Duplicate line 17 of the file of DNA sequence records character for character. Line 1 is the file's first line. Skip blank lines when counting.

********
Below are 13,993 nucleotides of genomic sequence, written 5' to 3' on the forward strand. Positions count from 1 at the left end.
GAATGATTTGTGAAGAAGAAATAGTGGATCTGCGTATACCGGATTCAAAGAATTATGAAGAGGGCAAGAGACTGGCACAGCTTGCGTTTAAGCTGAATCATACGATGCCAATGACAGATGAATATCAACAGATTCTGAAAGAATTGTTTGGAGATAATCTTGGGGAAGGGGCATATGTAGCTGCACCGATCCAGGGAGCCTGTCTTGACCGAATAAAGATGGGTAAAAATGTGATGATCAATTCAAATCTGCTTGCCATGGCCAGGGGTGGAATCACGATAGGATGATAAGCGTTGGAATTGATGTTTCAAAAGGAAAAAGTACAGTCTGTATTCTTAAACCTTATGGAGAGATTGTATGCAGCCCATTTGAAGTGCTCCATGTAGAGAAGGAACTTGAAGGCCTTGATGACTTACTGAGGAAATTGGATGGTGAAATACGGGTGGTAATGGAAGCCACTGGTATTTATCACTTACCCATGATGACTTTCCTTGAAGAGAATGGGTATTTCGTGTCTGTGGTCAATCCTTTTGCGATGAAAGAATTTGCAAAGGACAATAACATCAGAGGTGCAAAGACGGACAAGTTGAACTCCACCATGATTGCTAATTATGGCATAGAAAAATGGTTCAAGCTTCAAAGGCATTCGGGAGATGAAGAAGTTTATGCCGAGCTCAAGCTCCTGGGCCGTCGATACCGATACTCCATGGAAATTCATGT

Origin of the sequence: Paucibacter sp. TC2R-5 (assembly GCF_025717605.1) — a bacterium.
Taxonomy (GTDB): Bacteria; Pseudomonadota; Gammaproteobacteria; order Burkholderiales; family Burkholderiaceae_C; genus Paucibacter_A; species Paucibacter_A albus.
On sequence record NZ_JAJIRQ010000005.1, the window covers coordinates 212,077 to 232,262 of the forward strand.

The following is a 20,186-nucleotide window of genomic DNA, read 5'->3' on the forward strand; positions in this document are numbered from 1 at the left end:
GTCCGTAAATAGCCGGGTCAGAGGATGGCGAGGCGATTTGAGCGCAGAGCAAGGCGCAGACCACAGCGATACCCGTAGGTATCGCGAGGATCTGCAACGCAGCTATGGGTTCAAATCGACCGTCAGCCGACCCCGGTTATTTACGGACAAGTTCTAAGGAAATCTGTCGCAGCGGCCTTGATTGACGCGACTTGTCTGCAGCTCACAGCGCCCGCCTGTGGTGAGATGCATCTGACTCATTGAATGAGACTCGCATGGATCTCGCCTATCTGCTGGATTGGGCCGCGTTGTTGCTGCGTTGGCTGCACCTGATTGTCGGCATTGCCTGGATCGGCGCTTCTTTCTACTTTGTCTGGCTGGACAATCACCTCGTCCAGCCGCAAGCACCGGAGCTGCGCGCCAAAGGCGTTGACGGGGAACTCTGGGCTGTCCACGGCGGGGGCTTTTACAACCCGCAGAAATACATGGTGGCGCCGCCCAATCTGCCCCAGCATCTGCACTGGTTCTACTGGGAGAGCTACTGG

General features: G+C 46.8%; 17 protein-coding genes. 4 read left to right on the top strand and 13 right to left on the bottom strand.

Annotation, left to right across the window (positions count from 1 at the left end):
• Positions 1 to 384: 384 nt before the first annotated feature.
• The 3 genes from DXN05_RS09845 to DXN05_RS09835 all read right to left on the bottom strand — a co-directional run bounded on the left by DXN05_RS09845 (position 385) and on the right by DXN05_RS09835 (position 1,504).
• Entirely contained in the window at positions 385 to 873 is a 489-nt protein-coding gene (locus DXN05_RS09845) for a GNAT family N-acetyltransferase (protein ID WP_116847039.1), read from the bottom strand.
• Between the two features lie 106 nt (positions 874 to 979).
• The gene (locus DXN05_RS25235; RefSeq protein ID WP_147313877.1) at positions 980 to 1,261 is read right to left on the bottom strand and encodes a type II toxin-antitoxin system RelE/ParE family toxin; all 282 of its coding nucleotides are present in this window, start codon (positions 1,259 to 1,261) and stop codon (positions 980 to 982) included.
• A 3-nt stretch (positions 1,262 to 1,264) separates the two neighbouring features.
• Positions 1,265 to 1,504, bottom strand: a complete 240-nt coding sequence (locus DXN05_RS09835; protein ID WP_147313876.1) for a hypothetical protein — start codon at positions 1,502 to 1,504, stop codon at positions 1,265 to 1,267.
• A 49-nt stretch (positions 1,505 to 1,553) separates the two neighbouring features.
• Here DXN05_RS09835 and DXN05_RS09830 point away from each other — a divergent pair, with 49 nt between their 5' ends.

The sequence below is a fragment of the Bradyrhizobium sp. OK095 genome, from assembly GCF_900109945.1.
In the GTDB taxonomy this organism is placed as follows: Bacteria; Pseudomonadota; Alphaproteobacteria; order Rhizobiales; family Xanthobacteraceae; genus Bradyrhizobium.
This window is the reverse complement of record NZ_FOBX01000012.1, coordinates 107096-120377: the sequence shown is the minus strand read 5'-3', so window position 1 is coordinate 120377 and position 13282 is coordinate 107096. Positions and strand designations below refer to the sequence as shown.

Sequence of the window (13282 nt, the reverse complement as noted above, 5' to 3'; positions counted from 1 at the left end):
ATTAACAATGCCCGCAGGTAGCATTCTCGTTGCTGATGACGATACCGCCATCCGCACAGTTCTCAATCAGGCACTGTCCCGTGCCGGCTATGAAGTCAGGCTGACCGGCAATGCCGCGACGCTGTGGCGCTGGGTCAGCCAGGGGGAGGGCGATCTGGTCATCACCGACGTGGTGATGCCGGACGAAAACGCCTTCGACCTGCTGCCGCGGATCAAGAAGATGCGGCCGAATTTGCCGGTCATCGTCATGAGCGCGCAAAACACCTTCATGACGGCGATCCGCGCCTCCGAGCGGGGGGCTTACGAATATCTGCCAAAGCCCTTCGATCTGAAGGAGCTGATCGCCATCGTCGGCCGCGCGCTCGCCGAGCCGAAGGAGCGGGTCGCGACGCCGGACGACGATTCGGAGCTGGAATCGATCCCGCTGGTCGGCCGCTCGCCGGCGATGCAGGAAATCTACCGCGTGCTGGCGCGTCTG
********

• A 49-nt stretch (positions 1,505 to 1,553) separates the two neighbouring features.